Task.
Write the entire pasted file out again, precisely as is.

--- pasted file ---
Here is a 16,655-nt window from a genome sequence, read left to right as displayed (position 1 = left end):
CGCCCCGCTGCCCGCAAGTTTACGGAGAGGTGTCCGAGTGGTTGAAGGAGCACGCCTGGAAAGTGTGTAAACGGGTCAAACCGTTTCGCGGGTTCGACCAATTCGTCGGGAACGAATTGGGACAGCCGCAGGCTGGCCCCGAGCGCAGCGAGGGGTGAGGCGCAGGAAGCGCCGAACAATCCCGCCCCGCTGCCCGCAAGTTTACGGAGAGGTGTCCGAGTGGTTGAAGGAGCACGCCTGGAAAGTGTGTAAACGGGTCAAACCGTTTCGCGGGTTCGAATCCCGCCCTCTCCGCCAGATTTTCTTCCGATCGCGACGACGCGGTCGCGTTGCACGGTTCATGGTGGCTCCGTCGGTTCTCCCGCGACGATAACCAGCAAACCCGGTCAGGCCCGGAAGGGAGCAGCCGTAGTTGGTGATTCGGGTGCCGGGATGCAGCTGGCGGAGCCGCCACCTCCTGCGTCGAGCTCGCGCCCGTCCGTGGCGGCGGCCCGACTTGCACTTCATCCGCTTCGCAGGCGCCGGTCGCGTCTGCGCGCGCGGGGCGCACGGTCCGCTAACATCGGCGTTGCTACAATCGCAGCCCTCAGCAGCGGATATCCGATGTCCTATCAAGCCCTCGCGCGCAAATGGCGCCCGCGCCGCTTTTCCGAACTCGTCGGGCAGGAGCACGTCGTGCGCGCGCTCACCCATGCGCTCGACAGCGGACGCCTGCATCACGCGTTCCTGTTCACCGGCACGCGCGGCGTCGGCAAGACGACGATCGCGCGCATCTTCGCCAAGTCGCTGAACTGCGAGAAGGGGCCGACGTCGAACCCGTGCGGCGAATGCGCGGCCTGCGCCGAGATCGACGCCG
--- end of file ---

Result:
Here is a 16,655-nt window from a genome sequence, read left to right as displayed (position 1 = left end):
CGCCCCGCTGCCCGCAAGTTTACGGAGAGGTGTCCGAGTGGTTGAAGGAGCACGCCTGGAAAGTGTGTAAACGGGTCAAACCGTTTCGCGGGTTCGACCAATTCGTCGGGAACGAATTGGGACAGCCGCAGGCTGGCCCCGAGCGCAGCGAGGGGTGAGGCGCAGGAAGCGCCGAACAATCCCGCCCCGCTGCCCGCAAGTTTACGGAGAGGTGTCCGAGTGGTTGAAGGAGCACGCCTGGAAAGTGTGTAAACGGGTCAAACCGTTTCGCGGGTTCGAATCCCGCCCTCTCCGCCAGATTTTCTTCCGATCGCGACGACGCGGTCGCGTTGCACGGTTCATGGTGGCTCCGTCGGTTCTCCCGCGACGATAACCAGCAAACCCGGTCAGGCCCGGAAGGGAGCAGCCGTAGTTGGTGATTCGGGTGCCGGGATGCAGCTGGCGGAGCCGCCACCTCCTGCGTCGAGCTCGCGCCCGTCCGTGGCGGCGGCCCGACTTGCACTTCATCCGCTTCGCAGGCGCCGGTCGCGTCTGCGCGCGCGGGGCGCACGGTCCGCTAACATCGGCGTTGCTACAATCGCAGCCCTCAGCAGCGGATATCCGATGTCCTATCAAGCCCTCGCGCGCAAATGGCGCCCGCGCCGCTTTTCCGAACTCGTCGGGCAGGAGCACGTCGTGCGCGCGCTCACCCATGCGCTCGACAGCGGACGCCTGCATCACGCGTTCCTGTTCACCGGCACGCGCGGCGTCGGCAAGACGACGATCGCGCGCATCTTCGCCAAGTCGCTGAACTGCGAGAAGGGGCCGACGTCGAACCCGTGCGGCGAATGCGCGGCCTGCGCCGAGATCGACGCCG